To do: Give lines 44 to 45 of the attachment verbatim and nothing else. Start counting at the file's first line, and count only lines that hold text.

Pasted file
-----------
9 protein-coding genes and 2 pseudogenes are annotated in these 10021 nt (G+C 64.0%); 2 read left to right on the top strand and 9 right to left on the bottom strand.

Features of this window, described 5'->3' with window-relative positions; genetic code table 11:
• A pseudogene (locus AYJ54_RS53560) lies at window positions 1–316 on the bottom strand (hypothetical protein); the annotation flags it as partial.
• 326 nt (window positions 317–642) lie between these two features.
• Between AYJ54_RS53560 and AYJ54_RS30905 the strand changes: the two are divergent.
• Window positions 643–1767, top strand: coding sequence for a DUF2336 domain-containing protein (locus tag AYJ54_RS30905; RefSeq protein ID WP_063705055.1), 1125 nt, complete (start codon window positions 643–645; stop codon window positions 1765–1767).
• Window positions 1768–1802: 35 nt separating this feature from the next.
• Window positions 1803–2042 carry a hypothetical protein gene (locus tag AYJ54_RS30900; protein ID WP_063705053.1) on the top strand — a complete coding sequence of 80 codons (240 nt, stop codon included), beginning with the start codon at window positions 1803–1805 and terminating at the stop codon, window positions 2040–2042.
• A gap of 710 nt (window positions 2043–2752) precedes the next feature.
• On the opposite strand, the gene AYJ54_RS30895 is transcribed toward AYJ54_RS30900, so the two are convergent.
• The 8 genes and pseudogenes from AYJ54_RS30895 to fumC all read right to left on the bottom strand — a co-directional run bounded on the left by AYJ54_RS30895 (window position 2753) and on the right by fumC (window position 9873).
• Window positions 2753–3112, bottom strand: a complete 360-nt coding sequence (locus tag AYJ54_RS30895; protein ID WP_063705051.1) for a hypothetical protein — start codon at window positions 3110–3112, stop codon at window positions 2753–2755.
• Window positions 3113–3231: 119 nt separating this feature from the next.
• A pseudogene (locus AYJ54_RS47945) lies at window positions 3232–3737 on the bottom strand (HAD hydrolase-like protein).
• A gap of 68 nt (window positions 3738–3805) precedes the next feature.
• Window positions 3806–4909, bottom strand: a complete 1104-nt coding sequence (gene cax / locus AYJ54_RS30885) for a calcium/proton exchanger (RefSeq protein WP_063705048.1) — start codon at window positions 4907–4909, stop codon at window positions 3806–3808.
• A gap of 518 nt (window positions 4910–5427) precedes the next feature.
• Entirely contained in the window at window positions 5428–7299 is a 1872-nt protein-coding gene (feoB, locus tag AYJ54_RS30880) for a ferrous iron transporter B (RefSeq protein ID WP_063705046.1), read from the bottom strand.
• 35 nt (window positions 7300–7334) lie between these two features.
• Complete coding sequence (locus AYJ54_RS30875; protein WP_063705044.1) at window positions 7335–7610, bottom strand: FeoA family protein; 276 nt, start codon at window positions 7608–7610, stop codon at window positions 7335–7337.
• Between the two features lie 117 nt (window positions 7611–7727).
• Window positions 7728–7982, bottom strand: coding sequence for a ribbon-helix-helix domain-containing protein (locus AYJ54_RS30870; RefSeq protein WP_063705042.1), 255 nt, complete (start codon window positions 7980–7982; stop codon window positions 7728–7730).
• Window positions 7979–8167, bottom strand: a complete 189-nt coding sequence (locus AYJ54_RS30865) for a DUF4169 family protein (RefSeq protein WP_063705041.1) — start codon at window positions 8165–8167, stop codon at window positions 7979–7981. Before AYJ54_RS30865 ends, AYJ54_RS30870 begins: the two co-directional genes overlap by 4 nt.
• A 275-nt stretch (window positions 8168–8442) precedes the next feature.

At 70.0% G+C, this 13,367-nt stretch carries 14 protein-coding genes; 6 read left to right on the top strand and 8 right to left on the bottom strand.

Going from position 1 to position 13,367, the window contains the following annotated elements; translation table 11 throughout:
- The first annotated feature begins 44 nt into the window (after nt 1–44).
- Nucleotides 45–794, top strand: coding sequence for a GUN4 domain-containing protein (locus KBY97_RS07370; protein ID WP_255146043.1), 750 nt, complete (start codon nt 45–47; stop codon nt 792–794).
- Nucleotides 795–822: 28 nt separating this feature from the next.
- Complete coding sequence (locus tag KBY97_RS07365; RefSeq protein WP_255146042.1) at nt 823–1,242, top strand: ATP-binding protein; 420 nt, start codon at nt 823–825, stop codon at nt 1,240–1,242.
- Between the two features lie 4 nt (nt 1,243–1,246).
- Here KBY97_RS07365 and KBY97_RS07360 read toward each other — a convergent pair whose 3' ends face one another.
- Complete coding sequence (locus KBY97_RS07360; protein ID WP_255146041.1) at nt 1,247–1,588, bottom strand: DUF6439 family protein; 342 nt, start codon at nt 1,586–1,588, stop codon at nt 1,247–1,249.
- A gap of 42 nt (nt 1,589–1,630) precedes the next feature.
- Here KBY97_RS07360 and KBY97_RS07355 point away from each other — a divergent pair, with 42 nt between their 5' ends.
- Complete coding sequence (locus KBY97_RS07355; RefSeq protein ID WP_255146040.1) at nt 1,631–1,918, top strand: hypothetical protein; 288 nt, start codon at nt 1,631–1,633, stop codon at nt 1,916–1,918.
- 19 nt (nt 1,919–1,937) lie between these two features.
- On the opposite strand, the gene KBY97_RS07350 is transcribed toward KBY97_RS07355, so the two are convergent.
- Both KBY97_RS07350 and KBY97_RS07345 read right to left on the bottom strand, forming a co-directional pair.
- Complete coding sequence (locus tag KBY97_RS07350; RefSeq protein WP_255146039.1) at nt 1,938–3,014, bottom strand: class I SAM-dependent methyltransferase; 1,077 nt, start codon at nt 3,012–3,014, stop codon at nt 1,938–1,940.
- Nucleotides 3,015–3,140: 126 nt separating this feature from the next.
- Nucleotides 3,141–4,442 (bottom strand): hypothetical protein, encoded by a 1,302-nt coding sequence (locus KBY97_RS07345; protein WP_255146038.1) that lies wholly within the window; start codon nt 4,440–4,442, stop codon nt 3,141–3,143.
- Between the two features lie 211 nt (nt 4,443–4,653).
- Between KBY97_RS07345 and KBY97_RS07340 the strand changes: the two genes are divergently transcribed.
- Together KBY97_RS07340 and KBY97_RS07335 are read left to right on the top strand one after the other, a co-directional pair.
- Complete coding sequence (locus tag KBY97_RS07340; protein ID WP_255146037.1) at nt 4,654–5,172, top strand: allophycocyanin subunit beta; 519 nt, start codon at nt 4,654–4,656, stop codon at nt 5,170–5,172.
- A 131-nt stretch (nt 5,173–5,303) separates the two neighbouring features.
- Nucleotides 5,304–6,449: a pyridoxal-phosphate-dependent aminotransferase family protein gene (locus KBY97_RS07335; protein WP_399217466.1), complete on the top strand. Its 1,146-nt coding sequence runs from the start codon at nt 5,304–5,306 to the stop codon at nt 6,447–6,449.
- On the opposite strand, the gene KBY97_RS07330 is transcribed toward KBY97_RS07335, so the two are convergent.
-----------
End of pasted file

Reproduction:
- Between KBY97_RS07345 and KBY97_RS07340 the strand changes: the two genes are divergently transcribed.
- Together KBY97_RS07340 and KBY97_RS07335 are read left to right on the top strand one after the other, a co-directional pair.